From the Alaska Department of Fish and Game…

SITUK RIVER SOCKEYE SALMON SPORT FISHING HARVEST LIMITS INCREASED

The Alaska Department of Fish and Game announced today that the bag and possession limits for sockeye salmon on the Situk River will be increased to 6 per day, 12 in possession effective 12:01 a.m. Thursday, July 17, 2014. The biological escapement goal for sockeye salmon in the Situk River is 30,000 to 70,000 fish.  As of July 14, 2014 more than 52,000 sockeye salmon have been counted through the Situk River weir. Average run timing data for sockeye salmon on the Situk River indicates that 40% of the run is still to come, and the escapement goal range will be exceeded.  Increasing the sockeye salmon bag and possession limits will provide additional opportunity to harvest fish surplus to the escapement goal without putting achievement of the escapement goal in jeopardy.

Click Here to download PDF of ADF&G EO

ADF&G Emergency Order increasing the sockeye bag limit on the Situk River to 6 fish daily

ADF&G Emergency Order increasing the sockeye bag limit on the Situk River to 6 fish daily

2nd Week of Commercial Fishing

Our first week on the Akwe was basically a financial disaster.  Week #2 was a little better and starting to cover a few of our bills.  Here is a quick rundown,  before I fly out this afternoon to begin week three…

Half a tote on ice

Half a tote on ice

The week started off a little better than the previous,  but took a quick turn south.  Again,  the water conditions and weather were perfect,  but the fish just didn’t want to cooperate.  Definitely more fish in the river system,  but the majority of the early run seems to hang out at the confluence for a while,  then push up the New Italio instead of the Akwe.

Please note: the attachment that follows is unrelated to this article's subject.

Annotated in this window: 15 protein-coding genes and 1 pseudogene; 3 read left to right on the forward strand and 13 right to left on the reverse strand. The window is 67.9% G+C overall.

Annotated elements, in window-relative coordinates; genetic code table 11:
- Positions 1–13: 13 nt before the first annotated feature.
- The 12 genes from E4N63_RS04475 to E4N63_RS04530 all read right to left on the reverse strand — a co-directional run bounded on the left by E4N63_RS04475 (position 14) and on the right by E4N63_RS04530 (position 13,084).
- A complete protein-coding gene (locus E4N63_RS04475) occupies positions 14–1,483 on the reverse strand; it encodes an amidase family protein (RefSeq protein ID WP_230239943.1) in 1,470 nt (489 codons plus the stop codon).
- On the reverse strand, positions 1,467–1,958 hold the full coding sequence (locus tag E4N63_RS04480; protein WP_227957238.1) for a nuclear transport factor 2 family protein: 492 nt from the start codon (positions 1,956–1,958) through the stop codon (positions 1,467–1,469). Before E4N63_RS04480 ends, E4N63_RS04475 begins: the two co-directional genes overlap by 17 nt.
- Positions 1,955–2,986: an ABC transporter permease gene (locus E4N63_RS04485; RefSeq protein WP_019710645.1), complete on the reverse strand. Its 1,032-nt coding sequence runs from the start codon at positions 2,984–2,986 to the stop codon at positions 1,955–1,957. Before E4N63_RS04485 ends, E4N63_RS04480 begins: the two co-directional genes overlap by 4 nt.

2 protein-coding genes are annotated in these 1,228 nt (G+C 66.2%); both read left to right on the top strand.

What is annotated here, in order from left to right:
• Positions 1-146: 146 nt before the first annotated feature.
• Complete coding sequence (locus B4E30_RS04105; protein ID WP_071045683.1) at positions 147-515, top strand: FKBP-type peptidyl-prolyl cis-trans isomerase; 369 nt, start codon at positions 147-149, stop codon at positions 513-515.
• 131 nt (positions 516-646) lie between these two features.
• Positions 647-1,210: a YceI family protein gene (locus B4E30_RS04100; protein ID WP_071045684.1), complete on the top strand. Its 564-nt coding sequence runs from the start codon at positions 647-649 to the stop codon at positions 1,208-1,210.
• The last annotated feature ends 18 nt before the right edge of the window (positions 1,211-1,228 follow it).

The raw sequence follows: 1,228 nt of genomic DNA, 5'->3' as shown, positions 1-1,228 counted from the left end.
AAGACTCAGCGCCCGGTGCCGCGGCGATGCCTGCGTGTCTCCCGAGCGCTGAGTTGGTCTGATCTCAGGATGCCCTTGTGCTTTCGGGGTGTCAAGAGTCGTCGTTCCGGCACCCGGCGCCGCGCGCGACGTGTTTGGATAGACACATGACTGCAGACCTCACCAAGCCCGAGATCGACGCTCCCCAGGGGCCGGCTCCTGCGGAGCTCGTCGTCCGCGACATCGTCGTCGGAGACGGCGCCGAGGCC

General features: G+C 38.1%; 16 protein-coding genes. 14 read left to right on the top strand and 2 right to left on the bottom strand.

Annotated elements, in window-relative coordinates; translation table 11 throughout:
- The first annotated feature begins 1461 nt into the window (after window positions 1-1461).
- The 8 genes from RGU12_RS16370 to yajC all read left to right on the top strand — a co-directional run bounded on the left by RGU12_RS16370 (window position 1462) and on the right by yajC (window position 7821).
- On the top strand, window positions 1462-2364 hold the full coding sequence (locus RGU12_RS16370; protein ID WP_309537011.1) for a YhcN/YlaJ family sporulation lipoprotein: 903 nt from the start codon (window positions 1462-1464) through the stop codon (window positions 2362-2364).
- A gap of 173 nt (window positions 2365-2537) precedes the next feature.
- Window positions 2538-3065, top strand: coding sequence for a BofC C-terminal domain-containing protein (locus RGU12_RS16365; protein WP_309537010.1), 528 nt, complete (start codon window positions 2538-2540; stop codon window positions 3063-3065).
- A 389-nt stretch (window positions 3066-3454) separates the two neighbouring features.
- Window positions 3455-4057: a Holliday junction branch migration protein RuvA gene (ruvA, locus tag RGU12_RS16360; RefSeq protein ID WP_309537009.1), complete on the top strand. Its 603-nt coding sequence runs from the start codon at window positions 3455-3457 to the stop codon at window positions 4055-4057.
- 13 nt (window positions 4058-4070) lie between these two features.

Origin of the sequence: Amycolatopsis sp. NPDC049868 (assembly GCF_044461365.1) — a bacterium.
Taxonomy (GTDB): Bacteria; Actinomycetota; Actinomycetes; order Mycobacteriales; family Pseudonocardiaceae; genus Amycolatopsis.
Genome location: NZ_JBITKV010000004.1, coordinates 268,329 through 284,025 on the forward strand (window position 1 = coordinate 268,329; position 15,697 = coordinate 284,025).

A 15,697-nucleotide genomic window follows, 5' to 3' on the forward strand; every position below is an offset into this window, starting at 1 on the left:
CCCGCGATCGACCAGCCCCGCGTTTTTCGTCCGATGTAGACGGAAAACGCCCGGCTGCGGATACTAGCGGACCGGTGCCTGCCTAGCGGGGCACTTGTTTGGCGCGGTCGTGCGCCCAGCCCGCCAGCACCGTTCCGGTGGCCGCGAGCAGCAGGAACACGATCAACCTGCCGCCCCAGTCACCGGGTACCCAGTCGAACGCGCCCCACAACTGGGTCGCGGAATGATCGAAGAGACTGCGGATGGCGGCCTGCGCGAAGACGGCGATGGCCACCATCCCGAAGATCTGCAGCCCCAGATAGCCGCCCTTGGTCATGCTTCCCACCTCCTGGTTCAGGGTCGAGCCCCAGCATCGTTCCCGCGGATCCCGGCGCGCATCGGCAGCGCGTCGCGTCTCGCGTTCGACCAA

High tide at the lower marker...  we can't fish below this point,  so the Italio fish are protected from us mean-nasty commercial fishermen...

High tide at the lower marker… we can’t fish below this point, so the Italio fish are protected from us mean-nasty commercial fishermen…

Looking upstream from the end of the net,  with wall-to-wall water for any fish to go around us.  There just weren't any to go around the net either...

Looking upstream from the end of the net, with wall-to-wall water for any fish to go around us. There just weren’t any to go around the net either…

We did our usual of cleaning out the two sweepable holes,  then settled in to see what the tide brings in.  Just as last week,  the tide brought literally nothing in.  And again,  we waited for the darkness to come with the hope that a few of those Italio-bound fish would mill around high enough into the Akwe that we would have a chance to catch a few.

Taking a break from our action-packed fishing,  Tanis found this really neat Japanese Glass Float with center groove for a string to be tied around.  This is the first one of this kind that we have ever found.

Taking a break from our action-packed fishing, Tanis found this really neat Japanese Glass Float with center groove for a string to be tied around. This is the first one of this kind that we have ever found.